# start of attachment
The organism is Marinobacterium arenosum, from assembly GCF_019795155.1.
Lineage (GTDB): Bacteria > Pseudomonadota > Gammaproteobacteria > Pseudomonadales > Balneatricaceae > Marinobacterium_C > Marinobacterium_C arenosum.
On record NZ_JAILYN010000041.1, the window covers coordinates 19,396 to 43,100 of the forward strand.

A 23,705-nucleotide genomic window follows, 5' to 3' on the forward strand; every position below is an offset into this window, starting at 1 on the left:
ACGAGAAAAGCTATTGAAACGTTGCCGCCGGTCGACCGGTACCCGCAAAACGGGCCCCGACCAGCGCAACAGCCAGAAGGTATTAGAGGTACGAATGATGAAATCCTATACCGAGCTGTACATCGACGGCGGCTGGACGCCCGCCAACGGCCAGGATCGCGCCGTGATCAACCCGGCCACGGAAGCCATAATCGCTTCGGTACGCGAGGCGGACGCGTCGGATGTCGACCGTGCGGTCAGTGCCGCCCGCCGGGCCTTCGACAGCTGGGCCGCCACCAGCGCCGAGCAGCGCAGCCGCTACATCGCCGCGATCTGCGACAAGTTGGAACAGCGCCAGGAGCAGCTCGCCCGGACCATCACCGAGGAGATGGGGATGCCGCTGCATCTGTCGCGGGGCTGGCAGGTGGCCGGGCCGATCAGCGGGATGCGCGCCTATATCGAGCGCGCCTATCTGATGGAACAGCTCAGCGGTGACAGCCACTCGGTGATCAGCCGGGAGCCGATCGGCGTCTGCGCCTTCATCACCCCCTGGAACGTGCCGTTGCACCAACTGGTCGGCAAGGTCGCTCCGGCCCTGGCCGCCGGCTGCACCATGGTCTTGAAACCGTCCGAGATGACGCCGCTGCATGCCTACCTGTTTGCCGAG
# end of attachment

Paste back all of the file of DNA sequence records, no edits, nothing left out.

The organism is Marinobacterium arenosum, from assembly GCF_019795155.1.
Lineage (GTDB): Bacteria > Pseudomonadota > Gammaproteobacteria > Pseudomonadales > Balneatricaceae > Marinobacterium_C > Marinobacterium_C arenosum.
On record NZ_JAILYN010000041.1, the window covers coordinates 19,396 to 43,100 of the forward strand.

A 23,705-nucleotide genomic window follows, 5' to 3' on the forward strand; every position below is an offset into this window, starting at 1 on the left:
ACGAGAAAAGCTATTGAAACGTTGCCGCCGGTCGACCGGTACCCGCAAAACGGGCCCCGACCAGCGCAACAGCCAGAAGGTATTAGAGGTACGAATGATGAAATCCTATACCGAGCTGTACATCGACGGCGGCTGGACGCCCGCCAACGGCCAGGATCGCGCCGTGATCAACCCGGCCACGGAAGCCATAATCGCTTCGGTACGCGAGGCGGACGCGTCGGATGTCGACCGTGCGGTCAGTGCCGCCCGCCGGGCCTTCGACAGCTGGGCCGCCACCAGCGCCGAGCAGCGCAGCCGCTACATCGCCGCGATCTGCGACAAGTTGGAACAGCGCCAGGAGCAGCTCGCCCGGACCATCACCGAGGAGATGGGGATGCCGCTGCATCTGTCGCGGGGCTGGCAGGTGGCCGGGCCGATCAGCGGGATGCGCGCCTATATCGAGCGCGCCTATCTGATGGAACAGCTCAGCGGTGACAGCCACTCGGTGATCAGCCGGGAGCCGATCGGCGTCTGCGCCTTCATCACCCCCTGGAACGTGCCGTTGCACCAACTGGTCGGCAAGGTCGCTCCGGCCCTGGCCGCCGGCTGCACCATGGTCTTGAAACCGTCCGAGATGACGCCGCTGCATGCCTACCTGTTTGCCGAG